"We know from theories that much fewer people come back than those who leave – about thirty percent. But there is no need to panic and exaggerate," said Lulle.
"When we worry about emigration, we tend to exaggerate how many people have left and been lost to Latvia. But people do come back, although this inflow is not being registered as there is free movement,” she said.
The data of the national statistics office about migration show that more than a half of people moving to Latvia for permanent residence here are Latvian citizens. This means that Latvians are returning to their native country, Lulle said.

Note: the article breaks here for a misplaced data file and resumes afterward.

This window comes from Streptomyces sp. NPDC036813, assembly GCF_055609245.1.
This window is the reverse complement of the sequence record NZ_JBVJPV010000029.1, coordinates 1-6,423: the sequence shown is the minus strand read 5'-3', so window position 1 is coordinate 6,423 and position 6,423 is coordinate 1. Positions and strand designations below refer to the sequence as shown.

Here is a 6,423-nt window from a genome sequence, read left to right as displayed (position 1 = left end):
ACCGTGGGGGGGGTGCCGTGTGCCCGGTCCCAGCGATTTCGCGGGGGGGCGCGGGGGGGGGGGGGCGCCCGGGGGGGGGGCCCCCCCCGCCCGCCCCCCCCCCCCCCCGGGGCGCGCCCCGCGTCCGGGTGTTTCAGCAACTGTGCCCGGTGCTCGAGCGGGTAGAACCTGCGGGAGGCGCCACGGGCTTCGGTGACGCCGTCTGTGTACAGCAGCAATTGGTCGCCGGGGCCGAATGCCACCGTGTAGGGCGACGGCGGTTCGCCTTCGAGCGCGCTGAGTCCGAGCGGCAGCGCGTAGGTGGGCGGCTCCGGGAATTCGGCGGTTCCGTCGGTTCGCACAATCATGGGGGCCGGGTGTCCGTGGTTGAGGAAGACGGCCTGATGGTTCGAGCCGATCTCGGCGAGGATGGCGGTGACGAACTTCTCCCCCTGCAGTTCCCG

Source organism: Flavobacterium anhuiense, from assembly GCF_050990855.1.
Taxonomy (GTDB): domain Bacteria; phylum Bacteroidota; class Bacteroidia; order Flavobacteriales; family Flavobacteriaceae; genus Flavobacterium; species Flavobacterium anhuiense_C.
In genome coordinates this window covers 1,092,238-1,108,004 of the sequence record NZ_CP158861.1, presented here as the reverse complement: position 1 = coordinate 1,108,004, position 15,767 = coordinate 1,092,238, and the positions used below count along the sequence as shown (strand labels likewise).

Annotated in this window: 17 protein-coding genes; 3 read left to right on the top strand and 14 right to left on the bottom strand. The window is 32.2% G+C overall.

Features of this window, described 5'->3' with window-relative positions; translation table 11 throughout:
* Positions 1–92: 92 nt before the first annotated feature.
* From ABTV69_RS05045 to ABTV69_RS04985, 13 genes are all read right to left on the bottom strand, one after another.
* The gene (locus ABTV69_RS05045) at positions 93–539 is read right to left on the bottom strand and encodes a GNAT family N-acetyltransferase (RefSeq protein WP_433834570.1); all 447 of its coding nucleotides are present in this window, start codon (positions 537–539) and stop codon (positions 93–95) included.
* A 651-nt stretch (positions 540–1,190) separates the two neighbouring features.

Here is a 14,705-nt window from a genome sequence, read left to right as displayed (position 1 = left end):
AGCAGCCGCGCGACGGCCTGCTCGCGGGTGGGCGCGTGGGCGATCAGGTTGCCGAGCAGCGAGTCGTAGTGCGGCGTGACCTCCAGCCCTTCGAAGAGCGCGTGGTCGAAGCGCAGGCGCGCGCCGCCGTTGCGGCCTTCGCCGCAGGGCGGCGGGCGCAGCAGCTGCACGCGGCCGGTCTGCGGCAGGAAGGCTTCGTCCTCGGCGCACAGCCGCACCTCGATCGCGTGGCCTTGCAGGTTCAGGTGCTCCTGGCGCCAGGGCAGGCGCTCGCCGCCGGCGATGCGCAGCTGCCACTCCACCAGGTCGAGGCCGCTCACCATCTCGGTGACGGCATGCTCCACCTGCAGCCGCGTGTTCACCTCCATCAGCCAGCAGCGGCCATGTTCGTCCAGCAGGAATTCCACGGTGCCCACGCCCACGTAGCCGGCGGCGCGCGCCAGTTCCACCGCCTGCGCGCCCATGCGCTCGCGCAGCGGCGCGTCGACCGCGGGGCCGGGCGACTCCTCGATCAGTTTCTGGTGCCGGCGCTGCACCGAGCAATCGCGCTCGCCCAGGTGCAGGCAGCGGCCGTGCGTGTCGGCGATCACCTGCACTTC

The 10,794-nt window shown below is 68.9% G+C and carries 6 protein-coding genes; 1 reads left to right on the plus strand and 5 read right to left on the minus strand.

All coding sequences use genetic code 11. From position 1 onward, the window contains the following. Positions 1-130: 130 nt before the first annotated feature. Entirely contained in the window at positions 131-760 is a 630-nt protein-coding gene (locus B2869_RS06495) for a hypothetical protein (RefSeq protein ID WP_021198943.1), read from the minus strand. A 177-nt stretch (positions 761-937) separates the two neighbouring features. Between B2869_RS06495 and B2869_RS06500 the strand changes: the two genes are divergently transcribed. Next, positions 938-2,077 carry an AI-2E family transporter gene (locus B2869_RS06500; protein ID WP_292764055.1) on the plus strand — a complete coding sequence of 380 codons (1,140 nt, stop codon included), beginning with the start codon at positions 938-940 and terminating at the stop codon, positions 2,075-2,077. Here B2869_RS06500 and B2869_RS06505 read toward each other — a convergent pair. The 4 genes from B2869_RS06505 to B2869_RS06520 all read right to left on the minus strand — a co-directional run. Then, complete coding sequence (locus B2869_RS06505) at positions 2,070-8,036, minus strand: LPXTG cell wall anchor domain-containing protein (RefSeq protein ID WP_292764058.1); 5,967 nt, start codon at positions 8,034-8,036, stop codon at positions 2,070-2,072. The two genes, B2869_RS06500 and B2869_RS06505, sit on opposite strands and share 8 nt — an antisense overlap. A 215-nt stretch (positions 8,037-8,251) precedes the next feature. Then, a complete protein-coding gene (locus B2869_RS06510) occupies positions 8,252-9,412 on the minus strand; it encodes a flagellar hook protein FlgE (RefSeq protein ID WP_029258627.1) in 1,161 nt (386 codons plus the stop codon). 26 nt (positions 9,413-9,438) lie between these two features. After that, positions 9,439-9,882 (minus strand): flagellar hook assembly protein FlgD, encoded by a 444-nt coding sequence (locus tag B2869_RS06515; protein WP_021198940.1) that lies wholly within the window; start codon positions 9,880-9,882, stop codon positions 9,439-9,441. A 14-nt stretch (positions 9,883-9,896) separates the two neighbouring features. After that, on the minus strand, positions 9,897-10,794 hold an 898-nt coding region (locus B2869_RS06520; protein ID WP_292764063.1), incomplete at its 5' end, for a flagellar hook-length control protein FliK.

She said there was a noticeable trend among the Latvians planning to return to Latvia – they want to return before their children are due to start going to school.
„They live abroad until the child turns five or six and then come back so that the child could start going to school in Latvia. It is the biggest worry of parents – what would happen if we sent the child to a school in Latvia at some later stage,” the expert said.
There are at least 300,000 Latvian citizens living outside Latvia, including the descendants of those Latvians who fled the country during World War II.
According to the Central Statistics Bureau, from 2000 to 2013, 259,000 people emigrated from Latvia and have not returned.